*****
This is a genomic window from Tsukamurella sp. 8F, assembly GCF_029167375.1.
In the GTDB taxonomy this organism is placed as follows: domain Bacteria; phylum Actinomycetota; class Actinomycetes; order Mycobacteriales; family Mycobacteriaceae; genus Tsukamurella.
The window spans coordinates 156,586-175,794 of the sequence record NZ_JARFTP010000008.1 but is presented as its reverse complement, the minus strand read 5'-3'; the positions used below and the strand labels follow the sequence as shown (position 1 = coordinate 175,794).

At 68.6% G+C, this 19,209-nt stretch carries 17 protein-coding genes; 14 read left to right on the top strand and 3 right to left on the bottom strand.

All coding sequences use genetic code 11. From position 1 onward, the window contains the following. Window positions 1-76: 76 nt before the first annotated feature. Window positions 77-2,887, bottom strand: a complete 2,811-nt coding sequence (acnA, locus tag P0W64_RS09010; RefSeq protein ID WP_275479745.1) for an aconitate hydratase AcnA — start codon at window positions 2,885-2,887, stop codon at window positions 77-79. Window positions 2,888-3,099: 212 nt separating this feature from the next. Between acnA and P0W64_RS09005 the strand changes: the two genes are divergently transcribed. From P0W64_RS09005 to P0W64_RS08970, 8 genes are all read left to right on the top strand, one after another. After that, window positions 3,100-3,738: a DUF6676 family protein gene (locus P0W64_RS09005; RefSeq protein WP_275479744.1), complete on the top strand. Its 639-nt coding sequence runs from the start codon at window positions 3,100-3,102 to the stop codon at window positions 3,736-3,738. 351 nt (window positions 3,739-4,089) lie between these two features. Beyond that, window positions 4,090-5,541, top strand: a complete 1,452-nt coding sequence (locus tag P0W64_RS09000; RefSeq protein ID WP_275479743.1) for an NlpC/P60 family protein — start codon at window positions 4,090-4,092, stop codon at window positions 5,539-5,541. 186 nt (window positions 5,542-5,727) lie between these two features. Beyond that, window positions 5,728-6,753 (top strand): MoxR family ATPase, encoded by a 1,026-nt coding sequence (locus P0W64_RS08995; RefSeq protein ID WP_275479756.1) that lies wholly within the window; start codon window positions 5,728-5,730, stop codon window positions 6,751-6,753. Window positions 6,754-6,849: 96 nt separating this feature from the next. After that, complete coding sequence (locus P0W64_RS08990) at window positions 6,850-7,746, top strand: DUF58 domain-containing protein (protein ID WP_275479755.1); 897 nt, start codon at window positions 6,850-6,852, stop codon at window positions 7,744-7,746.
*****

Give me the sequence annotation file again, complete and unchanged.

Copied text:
This is a genomic window from Tsukamurella sp. 8F, assembly GCF_029167375.1.
In the GTDB taxonomy this organism is placed as follows: domain Bacteria; phylum Actinomycetota; class Actinomycetes; order Mycobacteriales; family Mycobacteriaceae; genus Tsukamurella.
The window spans coordinates 156,586-175,794 of the sequence record NZ_JARFTP010000008.1 but is presented as its reverse complement, the minus strand read 5'-3'; the positions used below and the strand labels follow the sequence as shown (position 1 = coordinate 175,794).

At 68.6% G+C, this 19,209-nt stretch carries 17 protein-coding genes; 14 read left to right on the top strand and 3 right to left on the bottom strand.

All coding sequences use genetic code 11. From position 1 onward, the window contains the following. Window positions 1-76: 76 nt before the first annotated feature. Window positions 77-2,887, bottom strand: a complete 2,811-nt coding sequence (acnA, locus tag P0W64_RS09010; RefSeq protein ID WP_275479745.1) for an aconitate hydratase AcnA — start codon at window positions 2,885-2,887, stop codon at window positions 77-79. Window positions 2,888-3,099: 212 nt separating this feature from the next. Between acnA and P0W64_RS09005 the strand changes: the two genes are divergently transcribed. From P0W64_RS09005 to P0W64_RS08970, 8 genes are all read left to right on the top strand, one after another. After that, window positions 3,100-3,738: a DUF6676 family protein gene (locus P0W64_RS09005; RefSeq protein WP_275479744.1), complete on the top strand. Its 639-nt coding sequence runs from the start codon at window positions 3,100-3,102 to the stop codon at window positions 3,736-3,738. 351 nt (window positions 3,739-4,089) lie between these two features. Beyond that, window positions 4,090-5,541, top strand: a complete 1,452-nt coding sequence (locus tag P0W64_RS09000; RefSeq protein ID WP_275479743.1) for an NlpC/P60 family protein — start codon at window positions 4,090-4,092, stop codon at window positions 5,539-5,541. 186 nt (window positions 5,542-5,727) lie between these two features. Beyond that, window positions 5,728-6,753 (top strand): MoxR family ATPase, encoded by a 1,026-nt coding sequence (locus P0W64_RS08995; RefSeq protein ID WP_275479756.1) that lies wholly within the window; start codon window positions 5,728-5,730, stop codon window positions 6,751-6,753. Window positions 6,754-6,849: 96 nt separating this feature from the next. After that, complete coding sequence (locus P0W64_RS08990) at window positions 6,850-7,746, top strand: DUF58 domain-containing protein (protein ID WP_275479755.1); 897 nt, start codon at window positions 6,850-6,852, stop codon at window positions 7,744-7,746.